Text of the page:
Fantasy v. fantastical

despite the category's name, not all design translates as "ready-to-wear" to all people. besides the personal preferences for style, fit, color of t-shirts and jeans, there is an amazing amount of fashion out there that is literally amazing. a fan of fashion maybe has one of four responses to some of the more ... impractical or unrealistic creations presented on runways and on pages:

a) huh? i don't get it/this does not appeal to me. (fantasy)
b) wow, pretty/interesing. (fantasy)
c) if i had the money, i would buy/wear/love that. (fantastical)
d) how can i incorporate this some way into my life? (fantastical)

i put the parenthetical distinctions by each option to id how i personally apply these responses. when something is entirely see-through, too low or too high, for example, it might garner an "a" response; it's fantasy clothing, and not for my fantasy.

when a look or show seems costume-y, i might go with "b" but here there is a fine line between a "b" and "c" response, and i realize that some things that i wouldn't wear, others mights, and vice versa - one woman's fantasy is another's fantastical.

fantasy clothing does not tend to appeal to me, but the fantastical, the things that are well beyond the scope of daily wardrobe necessities, items with magic, those are precisely what keep me so in love with design.

this coat/blanket/sleeping bag from yohji yamamoto's fall 2000 collection was definitely a "c" for me. the fabric is gorgeous and the cocoon it forms at once obscures and reveals her body (in the most subtle yet sensual way, i might add). if i could have it, i definitely would wear it. fantastical.

this was in a small fashion spread in a mini-insert in the april issue of vogue nippon and by itself made the $20+ totally worth it. the whole shoot "plastic dolls," featuring these two in those fantastic wigs, is a total keeper, going to be filed under "great ideas for hair"!!! an absolute "d."

how do you differentiate between fantasy and fantastical?
or is it all too inaccessible for you?


enc said...

Fantastical is something I could never wear, because it's too weird.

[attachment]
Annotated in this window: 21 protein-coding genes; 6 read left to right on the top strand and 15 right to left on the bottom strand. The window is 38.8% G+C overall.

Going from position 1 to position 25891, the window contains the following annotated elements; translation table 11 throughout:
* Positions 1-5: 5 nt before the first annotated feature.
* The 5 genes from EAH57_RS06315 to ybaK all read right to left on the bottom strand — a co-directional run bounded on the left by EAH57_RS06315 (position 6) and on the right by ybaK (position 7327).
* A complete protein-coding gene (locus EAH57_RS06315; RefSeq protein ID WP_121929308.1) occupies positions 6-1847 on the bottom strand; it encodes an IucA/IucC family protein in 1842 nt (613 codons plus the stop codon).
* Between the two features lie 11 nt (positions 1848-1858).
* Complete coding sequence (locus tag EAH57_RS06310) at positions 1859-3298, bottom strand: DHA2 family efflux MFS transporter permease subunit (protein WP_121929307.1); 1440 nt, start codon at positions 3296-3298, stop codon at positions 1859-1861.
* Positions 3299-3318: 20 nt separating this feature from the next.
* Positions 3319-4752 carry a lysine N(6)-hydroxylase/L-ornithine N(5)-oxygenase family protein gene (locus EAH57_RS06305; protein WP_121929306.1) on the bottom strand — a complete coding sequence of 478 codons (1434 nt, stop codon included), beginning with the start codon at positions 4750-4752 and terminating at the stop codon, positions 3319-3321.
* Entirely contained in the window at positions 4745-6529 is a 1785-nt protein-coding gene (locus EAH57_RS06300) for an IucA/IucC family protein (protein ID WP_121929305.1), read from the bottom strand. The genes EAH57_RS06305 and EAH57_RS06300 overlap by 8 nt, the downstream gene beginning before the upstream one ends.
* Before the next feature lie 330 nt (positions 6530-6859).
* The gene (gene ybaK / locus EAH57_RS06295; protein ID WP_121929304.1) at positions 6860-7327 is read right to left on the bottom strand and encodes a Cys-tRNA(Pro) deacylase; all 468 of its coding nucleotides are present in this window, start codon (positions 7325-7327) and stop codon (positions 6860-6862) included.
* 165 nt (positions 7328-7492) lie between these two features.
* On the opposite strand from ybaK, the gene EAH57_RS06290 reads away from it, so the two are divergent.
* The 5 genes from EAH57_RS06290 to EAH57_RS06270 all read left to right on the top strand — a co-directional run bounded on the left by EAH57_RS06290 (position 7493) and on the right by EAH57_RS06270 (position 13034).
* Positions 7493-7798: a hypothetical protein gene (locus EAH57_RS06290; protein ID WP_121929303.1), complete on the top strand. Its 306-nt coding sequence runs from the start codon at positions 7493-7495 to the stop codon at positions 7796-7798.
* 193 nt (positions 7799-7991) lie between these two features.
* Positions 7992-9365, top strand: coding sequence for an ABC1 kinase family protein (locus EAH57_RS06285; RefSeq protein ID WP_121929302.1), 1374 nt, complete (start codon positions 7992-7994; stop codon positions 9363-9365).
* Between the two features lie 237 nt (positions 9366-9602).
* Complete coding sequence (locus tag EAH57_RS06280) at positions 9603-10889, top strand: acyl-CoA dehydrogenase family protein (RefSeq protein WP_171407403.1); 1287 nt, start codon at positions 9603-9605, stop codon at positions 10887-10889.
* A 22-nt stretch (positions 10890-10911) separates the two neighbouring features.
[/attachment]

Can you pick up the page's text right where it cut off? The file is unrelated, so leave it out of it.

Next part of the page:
Fantasy is something I might wear if I had the guts/money/occasion.

I love this post.

Anonymous said...

How do I differentiate? Fantasy, I never buy, and fantastical, I wish I could.
I think I'm intimidated by it. I always admire it on others.
Great pictures.

landis smithers said...

i think life is real enough without denying oneself a healthy healthy dose of both fantasy and fantastical. we need the "too low cut" AND the "sleeping bag". it's the balance that makes a life of elections and wars bearable. the ability to say "yes, there is all that, but there are also fantastic red wigs that i must wear. today."

greying pixie said...

I think it is easy to get confused between the presentation of a collection and the actual garments themselves. Visionary designers such as Yamamoto are constantly looking for new ways to present their collections to make an impact and attract media attention - fashion is a fiercely competitive industry. So there will always be one or two 'catwalk' pieces which set the tone of the collection, then the rest of the garments are designed around them and are much more 'wearable'.

If you look at each garment in isolation without the dramatic make-up, hairstyles, shoes and other accessories, you see it for what it really is - an amazingly beautiful and original piece of design.

There is a fine and subtle difference between 'costume' and 'fashion' and Yohji Yamamoto is a genius at treading that line season after season.

I think the coat you show is absolutely beautiful - I would wear it without a second thought. I own two pieces of Yamamoto which I will wear until I die; they are timeless and utterly elegant in their simplicity. My favourite designer by far!